By Lawrence Hurley
WASHINGTON (Reuters) - The U.S. Supreme Court on Monday declined to rehear a bid by President Barack Obama's administration to revive his plan to spare from deportation millions of immigrants in the country illegally, a case in which the justices split 4-4 in June.
In a brief order, the court rejected the administration's long-shot request, meaning the justices' June 23 decision is final. That ruling left in place a lower court decision that had blocked the plan, which Obama announced in 2014 but never went into effect. The court remains one justice short following the February death of Antonin Scalia.
Obama's plan was designed to let roughly 4 million people - those who have lived illegally in the United States at least since 2010, have no criminal record and have children who are U.S. citizens or lawful permanent residents - get into a program that shields them from deportation and supplies work permits.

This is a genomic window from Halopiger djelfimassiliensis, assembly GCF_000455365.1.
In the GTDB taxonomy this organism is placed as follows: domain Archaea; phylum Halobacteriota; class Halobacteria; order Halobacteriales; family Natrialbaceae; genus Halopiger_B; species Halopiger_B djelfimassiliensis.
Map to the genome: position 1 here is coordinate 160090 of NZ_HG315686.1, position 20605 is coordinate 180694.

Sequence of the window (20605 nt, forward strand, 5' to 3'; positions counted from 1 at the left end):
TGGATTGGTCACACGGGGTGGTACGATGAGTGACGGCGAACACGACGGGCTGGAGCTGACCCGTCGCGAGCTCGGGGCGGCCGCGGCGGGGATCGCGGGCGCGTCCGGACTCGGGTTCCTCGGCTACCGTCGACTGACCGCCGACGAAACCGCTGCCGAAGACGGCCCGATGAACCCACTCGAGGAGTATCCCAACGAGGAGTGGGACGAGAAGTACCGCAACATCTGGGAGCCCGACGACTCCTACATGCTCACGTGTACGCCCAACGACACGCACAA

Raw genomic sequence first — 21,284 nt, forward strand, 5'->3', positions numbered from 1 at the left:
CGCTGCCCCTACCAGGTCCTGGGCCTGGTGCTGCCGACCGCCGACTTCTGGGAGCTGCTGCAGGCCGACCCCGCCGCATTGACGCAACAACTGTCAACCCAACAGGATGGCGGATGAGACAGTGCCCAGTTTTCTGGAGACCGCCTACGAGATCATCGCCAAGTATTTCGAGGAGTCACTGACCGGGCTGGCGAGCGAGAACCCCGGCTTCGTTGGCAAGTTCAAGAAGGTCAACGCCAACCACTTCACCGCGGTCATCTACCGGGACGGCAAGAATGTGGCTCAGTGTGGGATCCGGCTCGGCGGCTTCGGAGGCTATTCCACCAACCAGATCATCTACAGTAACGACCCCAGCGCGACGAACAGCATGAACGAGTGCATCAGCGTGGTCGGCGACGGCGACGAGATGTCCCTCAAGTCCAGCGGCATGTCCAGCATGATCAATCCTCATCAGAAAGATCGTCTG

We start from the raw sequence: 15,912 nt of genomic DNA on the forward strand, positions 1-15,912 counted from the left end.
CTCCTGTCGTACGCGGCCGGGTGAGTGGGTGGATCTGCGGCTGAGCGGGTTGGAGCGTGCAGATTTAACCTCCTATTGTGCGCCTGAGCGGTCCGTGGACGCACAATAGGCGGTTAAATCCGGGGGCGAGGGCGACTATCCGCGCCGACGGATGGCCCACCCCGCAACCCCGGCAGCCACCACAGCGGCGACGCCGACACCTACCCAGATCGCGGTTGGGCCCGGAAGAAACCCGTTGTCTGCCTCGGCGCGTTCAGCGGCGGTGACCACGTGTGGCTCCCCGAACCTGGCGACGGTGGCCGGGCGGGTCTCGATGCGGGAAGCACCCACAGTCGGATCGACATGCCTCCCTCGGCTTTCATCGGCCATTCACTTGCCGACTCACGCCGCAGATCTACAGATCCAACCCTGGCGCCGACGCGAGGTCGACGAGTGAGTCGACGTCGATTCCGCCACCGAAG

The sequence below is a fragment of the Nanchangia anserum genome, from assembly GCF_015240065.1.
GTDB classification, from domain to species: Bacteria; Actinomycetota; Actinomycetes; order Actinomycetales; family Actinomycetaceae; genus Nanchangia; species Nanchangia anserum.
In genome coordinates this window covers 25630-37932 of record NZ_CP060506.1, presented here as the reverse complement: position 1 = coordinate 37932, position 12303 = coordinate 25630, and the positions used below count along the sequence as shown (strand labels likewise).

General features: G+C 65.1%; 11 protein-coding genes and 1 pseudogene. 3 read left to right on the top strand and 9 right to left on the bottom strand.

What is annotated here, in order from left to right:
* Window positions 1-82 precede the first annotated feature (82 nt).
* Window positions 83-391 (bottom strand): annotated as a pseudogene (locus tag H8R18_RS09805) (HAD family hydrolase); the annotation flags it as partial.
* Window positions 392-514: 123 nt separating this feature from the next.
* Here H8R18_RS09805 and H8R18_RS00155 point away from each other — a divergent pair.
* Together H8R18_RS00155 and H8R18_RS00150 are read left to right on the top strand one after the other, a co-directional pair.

In a July 18 filing, Obama's Justice Department had asked the court to take a second look at the case once it had a full complement of nine justices.
The Republican-backed Senate, in an action with little precedent in U.S. history, has refused to consider Obama's nominee to replace Scalia, federal appeals court judge Merrick Garland, saying Obama's successor should make the appointment.
In November 2014, Obama acted unilaterally, by executive action, and bypassed the Republican-led Congress to try to put his plan in place. Obama had aimed during his presidency to overhaul a U.S. immigration system he calls broken and to help resolve the fate of the estimated 11 million people in the country illegally. Obama leaves office on Jan. 20.
Obama's plan was rapidly challenged in court by Republican-governed Texas and 25 other states that argued that he overstepped the powers granted to him by the U.S. Constitution by infringing upon the authority of Congress.
As a result of the high court's 4-4 split, a 2015 lower-court ruling invalidating Obama's plan was left in place. Obama's plan never was implemented because the lower courts had blocked it.
Obama took the action after Republicans in the U.S. House of Representatives killed bipartisan immigration legislation that was passed by the Senate in 2013.